Mukluks are the variation of the traditional Native American moccasin used by tribes in the extreme north. They were developed over time for use in the extreme cold, arid northern regions of the arctic and subarctic. There are versions available that are constructed from modern materials, such as the U.S. Air Force surplus versions sometimes available from military surplus stores. But in their book "The Winter Wilderness Companion," snow-country guides Garrett and Alexandra Conover point out that these are not as effective as those homemade versions that use the traditional patterns out of moose hide.
- Skill level:
- Moderately Challenging
Other People Are Reading
Things you need
- Tanned moosehide leather
- Craft paper
- Sharpie pen
- Artificial sinew
- Glover's needle
- Old wool blanket
Stand barefoot on a sheet of craft paper and use your Sharpie pen to draw an outline of your foot. Leave 3/4-inch of additional space around the edge of your foot to allow for sewing this sole to the upper half of your mukluk.
Use the pattern you have now made and cut four pieces of moose hide leather. Mark two of these as "soles" and set them aside.
Measure your foot from the tip of your longest toe to the top of your instep where it meets your lower leg. Add 3/4 inch to this measurement and cut the other two pieces of leather to this length. Start your measurement at the toe. These will form the "vamp" of the mukluks, the portion that covers the top of your foot.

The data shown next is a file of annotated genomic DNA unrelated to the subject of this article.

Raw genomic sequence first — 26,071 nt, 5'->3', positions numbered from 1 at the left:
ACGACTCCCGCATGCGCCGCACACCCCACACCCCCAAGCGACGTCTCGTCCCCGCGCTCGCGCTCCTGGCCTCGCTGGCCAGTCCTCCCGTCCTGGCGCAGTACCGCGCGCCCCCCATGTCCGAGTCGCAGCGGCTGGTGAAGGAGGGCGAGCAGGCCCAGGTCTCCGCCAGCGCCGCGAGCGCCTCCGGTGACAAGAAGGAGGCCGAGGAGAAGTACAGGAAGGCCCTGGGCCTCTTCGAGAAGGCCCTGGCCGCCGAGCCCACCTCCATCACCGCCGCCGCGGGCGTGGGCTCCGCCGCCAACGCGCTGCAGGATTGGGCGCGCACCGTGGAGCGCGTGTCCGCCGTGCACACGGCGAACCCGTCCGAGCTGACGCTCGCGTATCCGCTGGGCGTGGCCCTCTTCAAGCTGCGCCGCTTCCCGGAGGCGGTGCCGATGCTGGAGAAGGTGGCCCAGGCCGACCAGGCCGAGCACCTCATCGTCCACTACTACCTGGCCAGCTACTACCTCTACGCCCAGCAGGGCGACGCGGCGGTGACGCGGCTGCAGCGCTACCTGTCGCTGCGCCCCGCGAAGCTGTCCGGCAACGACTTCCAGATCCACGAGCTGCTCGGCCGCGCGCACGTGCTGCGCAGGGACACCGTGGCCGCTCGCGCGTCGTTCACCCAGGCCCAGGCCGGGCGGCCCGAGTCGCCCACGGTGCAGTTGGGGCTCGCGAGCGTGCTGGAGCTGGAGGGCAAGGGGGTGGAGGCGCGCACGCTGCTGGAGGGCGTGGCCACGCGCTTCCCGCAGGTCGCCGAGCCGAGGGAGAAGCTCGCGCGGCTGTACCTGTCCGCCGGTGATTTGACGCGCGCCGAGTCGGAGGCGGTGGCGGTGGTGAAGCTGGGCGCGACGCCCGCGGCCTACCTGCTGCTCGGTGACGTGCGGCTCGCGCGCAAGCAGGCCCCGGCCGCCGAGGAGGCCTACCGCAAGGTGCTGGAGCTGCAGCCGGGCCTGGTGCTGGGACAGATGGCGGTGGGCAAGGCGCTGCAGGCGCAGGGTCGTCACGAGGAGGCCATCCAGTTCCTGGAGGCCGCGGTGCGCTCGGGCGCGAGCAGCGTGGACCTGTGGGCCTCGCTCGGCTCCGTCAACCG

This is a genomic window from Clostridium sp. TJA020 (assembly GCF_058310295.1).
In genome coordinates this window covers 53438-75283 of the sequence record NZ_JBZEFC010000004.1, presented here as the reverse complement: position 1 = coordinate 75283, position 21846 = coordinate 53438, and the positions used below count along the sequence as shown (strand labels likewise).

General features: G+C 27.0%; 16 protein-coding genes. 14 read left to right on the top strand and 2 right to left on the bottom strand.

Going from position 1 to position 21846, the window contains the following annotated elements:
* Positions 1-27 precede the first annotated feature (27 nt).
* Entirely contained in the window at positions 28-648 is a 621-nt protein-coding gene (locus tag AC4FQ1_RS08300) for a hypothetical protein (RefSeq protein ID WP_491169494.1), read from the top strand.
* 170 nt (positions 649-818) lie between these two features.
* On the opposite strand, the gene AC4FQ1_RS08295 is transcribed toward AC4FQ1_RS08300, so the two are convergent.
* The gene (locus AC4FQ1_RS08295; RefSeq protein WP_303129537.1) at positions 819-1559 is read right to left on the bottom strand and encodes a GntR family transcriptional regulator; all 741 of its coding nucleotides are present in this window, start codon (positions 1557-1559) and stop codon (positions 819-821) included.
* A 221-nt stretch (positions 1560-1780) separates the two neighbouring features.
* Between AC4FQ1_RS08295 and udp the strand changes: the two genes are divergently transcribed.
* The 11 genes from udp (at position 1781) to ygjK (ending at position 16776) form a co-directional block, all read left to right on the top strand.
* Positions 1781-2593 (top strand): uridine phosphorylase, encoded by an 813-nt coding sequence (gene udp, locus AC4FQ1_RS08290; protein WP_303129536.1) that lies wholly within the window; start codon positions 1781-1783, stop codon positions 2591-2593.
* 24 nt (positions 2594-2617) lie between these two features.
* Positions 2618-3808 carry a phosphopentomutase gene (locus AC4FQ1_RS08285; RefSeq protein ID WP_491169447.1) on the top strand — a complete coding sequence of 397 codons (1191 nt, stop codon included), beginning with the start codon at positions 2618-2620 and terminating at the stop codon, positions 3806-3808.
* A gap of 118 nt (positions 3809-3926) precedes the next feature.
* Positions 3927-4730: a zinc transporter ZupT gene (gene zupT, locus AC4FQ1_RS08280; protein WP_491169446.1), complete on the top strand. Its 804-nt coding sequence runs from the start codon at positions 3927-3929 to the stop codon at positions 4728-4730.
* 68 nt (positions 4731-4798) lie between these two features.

Measure the outside perimeter length of your foot and cut a strip of the moose hide that length and 3/4 inch wide.
Sew this strip to the sole of your mukluk, around the edge. Place the toe of the vamp against the top centre edge of the strip and sew it all the way to the back corners as well. This is the lower of your mukluk.
Measure the circumference of your ankle at the top of the mukluk lower and your calf at its widest point.
Use these measurements, plus an additional 3/4 inch, to draw a pattern of your craft paper that is roughly a triangle with the tip cut off. For instance, if your ankle is six inches in circumference and your calf is 13, the bottom of the pattern would be 6 and 3/4 inches wide, while the top would be 13 and 3/4 inches wide. The height of the pattern would be the distance on your leg between the two measuring points you used.
Use the pattern created on craft paper to cut this piece out of your wool blanket material. An old wool army blanket or Hudson Bay Company wool trade blankets are both popular choices for this material with natives in northern Canada and Alaska.
Sew the bottom edge of the wool blanket piece to the top edge of the moose hide mukluk lower. Sew the edges of the wool together to form a tube. This is the upper of your mukluk.
Hem the top edge of the mukluk upper and insert a moose hide leather lace into the hem to secure the top to your leg when worn.
Tips and warnings
- Wear thick felted boot liners or warm wool socks under the mukluks. Alternatively, you can wrap strips of excess wool blanket material around your feet snugly, but not tight, in lieu of felted liners.
- Do not wear mukluks in temperatures above -9.44 degrees C below zero Farenheit. This is referred to as wet-cold, as opposed to the colder dry-cold. It will result in moisture leaking into the mukluk. This will lead to cold-weather injuries such as frostbite.
- Do not wear mukluks on pavement. These are designed for wilderness travel on soft surfaces. Wearing moose hide mukluks on pavement can result in faster wear on the material, dramatically reducing the longevity of the finished product.
- 20 of the funniest online reviews ever
- 14 Biggest lies people tell in online dating sites
- Hilarious things Google thinks you're trying to search for